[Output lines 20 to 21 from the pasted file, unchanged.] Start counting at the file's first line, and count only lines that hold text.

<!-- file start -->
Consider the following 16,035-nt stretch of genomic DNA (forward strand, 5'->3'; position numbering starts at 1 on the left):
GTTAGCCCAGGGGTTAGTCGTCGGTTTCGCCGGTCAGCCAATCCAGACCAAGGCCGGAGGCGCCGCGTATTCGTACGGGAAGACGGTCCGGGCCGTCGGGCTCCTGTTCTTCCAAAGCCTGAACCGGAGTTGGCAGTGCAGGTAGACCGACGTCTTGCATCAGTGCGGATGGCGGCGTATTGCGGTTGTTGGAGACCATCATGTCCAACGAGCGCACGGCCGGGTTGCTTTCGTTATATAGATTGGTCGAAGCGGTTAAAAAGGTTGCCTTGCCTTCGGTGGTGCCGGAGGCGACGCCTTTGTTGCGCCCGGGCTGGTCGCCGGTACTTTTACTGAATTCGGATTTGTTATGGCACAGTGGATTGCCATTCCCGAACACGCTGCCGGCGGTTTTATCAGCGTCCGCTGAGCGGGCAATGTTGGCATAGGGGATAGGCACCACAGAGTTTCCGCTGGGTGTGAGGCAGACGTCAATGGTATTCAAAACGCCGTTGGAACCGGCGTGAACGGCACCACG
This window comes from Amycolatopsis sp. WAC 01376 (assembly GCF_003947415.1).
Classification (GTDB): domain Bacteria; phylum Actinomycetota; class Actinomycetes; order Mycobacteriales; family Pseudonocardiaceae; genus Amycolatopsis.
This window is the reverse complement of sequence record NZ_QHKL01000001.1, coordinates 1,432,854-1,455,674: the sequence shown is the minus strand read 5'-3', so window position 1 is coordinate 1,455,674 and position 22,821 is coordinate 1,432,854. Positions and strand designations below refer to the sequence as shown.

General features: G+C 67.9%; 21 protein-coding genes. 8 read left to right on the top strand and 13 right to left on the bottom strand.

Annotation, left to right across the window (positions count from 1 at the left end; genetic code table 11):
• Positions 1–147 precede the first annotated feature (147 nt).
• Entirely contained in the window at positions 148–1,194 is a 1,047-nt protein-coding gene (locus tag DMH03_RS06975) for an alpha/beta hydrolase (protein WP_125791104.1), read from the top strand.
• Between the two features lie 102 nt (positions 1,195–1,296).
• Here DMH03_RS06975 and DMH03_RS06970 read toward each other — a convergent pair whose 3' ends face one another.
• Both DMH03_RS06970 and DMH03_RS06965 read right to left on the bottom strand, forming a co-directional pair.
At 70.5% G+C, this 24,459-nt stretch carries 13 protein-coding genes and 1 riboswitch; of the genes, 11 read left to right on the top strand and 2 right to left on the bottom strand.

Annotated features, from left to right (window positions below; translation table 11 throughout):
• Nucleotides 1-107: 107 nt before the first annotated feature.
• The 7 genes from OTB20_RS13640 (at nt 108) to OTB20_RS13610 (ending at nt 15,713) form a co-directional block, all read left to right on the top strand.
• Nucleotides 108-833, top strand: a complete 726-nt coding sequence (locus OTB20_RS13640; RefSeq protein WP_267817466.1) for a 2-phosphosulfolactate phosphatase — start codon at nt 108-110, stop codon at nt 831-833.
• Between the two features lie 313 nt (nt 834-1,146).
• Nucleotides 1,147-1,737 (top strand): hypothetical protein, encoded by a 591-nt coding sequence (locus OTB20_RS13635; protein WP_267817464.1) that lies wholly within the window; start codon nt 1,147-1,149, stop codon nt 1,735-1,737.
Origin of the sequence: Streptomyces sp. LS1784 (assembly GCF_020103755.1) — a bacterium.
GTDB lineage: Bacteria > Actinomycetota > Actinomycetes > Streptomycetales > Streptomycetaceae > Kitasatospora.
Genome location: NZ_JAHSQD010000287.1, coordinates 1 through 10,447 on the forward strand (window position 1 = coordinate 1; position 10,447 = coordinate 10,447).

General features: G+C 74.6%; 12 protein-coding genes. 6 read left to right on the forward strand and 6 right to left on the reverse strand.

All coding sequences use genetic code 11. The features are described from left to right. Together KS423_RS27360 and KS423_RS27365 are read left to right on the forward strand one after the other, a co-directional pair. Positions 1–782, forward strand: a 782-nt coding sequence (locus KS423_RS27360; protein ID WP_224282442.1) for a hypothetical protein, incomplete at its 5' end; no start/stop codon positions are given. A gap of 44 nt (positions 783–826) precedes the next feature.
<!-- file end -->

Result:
Origin of the sequence: Streptomyces sp. LS1784 (assembly GCF_020103755.1) — a bacterium.
GTDB lineage: Bacteria > Actinomycetota > Actinomycetes > Streptomycetales > Streptomycetaceae > Kitasatospora.